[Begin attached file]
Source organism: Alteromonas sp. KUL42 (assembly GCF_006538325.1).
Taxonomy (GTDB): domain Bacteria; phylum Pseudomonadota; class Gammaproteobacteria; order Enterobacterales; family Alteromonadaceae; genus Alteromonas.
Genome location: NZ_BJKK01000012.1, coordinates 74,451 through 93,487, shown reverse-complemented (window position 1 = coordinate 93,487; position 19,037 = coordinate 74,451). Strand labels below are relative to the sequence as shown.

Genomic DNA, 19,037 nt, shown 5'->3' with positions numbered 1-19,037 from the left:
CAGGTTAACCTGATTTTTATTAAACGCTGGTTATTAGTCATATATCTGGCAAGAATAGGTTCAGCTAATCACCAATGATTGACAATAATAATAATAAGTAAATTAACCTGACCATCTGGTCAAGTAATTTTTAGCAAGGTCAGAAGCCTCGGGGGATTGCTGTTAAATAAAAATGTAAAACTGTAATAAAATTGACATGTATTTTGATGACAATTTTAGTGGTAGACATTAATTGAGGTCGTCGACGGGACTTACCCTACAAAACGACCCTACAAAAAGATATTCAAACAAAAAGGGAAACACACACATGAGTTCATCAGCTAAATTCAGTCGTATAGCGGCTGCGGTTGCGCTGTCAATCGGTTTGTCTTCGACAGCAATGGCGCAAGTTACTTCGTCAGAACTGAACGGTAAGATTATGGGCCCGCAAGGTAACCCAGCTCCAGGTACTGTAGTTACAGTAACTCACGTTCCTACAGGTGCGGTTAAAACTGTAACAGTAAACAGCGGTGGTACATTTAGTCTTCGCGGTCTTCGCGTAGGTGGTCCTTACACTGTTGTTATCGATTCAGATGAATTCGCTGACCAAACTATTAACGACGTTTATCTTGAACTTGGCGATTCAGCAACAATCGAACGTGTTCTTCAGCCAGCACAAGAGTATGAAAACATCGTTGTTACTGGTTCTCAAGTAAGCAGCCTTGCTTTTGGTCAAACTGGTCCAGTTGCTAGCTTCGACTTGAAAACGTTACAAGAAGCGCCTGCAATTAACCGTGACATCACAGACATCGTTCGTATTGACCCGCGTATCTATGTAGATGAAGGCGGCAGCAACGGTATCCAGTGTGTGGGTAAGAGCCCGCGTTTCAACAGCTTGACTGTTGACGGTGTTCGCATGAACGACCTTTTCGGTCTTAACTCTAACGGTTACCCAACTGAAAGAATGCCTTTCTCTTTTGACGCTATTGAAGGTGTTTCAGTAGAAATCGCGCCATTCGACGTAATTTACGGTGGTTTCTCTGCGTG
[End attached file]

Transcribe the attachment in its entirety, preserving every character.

Source organism: Alteromonas sp. KUL42 (assembly GCF_006538325.1).
Taxonomy (GTDB): domain Bacteria; phylum Pseudomonadota; class Gammaproteobacteria; order Enterobacterales; family Alteromonadaceae; genus Alteromonas.
Genome location: NZ_BJKK01000012.1, coordinates 74,451 through 93,487, shown reverse-complemented (window position 1 = coordinate 93,487; position 19,037 = coordinate 74,451). Strand labels below are relative to the sequence as shown.

Genomic DNA, 19,037 nt, shown 5'->3' with positions numbered 1-19,037 from the left:
CAGGTTAACCTGATTTTTATTAAACGCTGGTTATTAGTCATATATCTGGCAAGAATAGGTTCAGCTAATCACCAATGATTGACAATAATAATAATAAGTAAATTAACCTGACCATCTGGTCAAGTAATTTTTAGCAAGGTCAGAAGCCTCGGGGGATTGCTGTTAAATAAAAATGTAAAACTGTAATAAAATTGACATGTATTTTGATGACAATTTTAGTGGTAGACATTAATTGAGGTCGTCGACGGGACTTACCCTACAAAACGACCCTACAAAAAGATATTCAAACAAAAAGGGAAACACACACATGAGTTCATCAGCTAAATTCAGTCGTATAGCGGCTGCGGTTGCGCTGTCAATCGGTTTGTCTTCGACAGCAATGGCGCAAGTTACTTCGTCAGAACTGAACGGTAAGATTATGGGCCCGCAAGGTAACCCAGCTCCAGGTACTGTAGTTACAGTAACTCACGTTCCTACAGGTGCGGTTAAAACTGTAACAGTAAACAGCGGTGGTACATTTAGTCTTCGCGGTCTTCGCGTAGGTGGTCCTTACACTGTTGTTATCGATTCAGATGAATTCGCTGACCAAACTATTAACGACGTTTATCTTGAACTTGGCGATTCAGCAACAATCGAACGTGTTCTTCAGCCAGCACAAGAGTATGAAAACATCGTTGTTACTGGTTCTCAAGTAAGCAGCCTTGCTTTTGGTCAAACTGGTCCAGTTGCTAGCTTCGACTTGAAAACGTTACAAGAAGCGCCTGCAATTAACCGTGACATCACAGACATCGTTCGTATTGACCCGCGTATCTATGTAGATGAAGGCGGCAGCAACGGTATCCAGTGTGTGGGTAAGAGCCCGCGTTTCAACAGCTTGACTGTTGACGGTGTTCGCATGAACGACCTTTTCGGTCTTAACTCTAACGGTTACCCAACTGAAAGAATGCCTTTCTCTTTTGACGCTATTGAAGGTGTTTCAGTAGAAATCGCGCCATTCGACGTAATTTACGGTGGTTTCTCTGCGTG